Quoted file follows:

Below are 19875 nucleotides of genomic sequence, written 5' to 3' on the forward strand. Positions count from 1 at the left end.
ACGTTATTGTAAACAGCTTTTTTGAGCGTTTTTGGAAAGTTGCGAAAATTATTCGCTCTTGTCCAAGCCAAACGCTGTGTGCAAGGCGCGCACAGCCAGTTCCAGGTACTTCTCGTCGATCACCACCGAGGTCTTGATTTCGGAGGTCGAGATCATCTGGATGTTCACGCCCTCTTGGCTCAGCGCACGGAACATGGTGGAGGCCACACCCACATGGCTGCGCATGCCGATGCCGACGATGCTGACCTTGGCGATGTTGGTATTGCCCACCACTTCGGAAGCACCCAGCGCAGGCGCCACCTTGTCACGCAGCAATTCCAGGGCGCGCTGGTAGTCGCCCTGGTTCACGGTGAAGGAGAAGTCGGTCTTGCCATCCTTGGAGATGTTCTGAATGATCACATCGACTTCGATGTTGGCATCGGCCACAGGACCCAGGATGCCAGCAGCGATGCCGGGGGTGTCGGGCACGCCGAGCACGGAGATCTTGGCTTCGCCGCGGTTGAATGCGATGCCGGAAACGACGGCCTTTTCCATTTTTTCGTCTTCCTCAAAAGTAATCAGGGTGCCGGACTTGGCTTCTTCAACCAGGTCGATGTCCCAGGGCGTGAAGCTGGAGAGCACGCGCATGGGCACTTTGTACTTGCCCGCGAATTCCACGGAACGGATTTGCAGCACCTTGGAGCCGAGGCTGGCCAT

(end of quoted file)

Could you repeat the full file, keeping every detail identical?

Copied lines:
Below are 19875 nucleotides of genomic sequence, written 5' to 3' on the forward strand. Positions count from 1 at the left end.
ACGTTATTGTAAACAGCTTTTTTGAGCGTTTTTGGAAAGTTGCGAAAATTATTCGCTCTTGTCCAAGCCAAACGCTGTGTGCAAGGCGCGCACAGCCAGTTCCAGGTACTTCTCGTCGATCACCACCGAGGTCTTGATTTCGGAGGTCGAGATCATCTGGATGTTCACGCCCTCTTGGCTCAGCGCACGGAACATGGTGGAGGCCACACCCACATGGCTGCGCATGCCGATGCCGACGATGCTGACCTTGGCGATGTTGGTATTGCCCACCACTTCGGAAGCACCCAGCGCAGGCGCCACCTTGTCACGCAGCAATTCCAGGGCGCGCTGGTAGTCGCCCTGGTTCACGGTGAAGGAGAAGTCGGTCTTGCCATCCTTGGAGATGTTCTGAATGATCACATCGACTTCGATGTTGGCATCGGCCACAGGACCCAGGATGCCAGCAGCGATGCCGGGGGTGTCGGGCACGCCGAGCACGGAGATCTTGGCTTCGCCGCGGTTGAATGCGATGCCGGAAACGACGGCCTTTTCCATTTTTTCGTCTTCCTCAAAAGTAATCAGGGTGCCGGACTTGGCTTCTTCAACCAGGTCGATGTCCCAGGGCGTGAAGCTGGAGAGCACGCGCATGGGCACTTTGTACTTGCCCGCGAATTCCACGGAACGGATTTGCAGCACCTTGGAGCCGAGGCTGGCCAT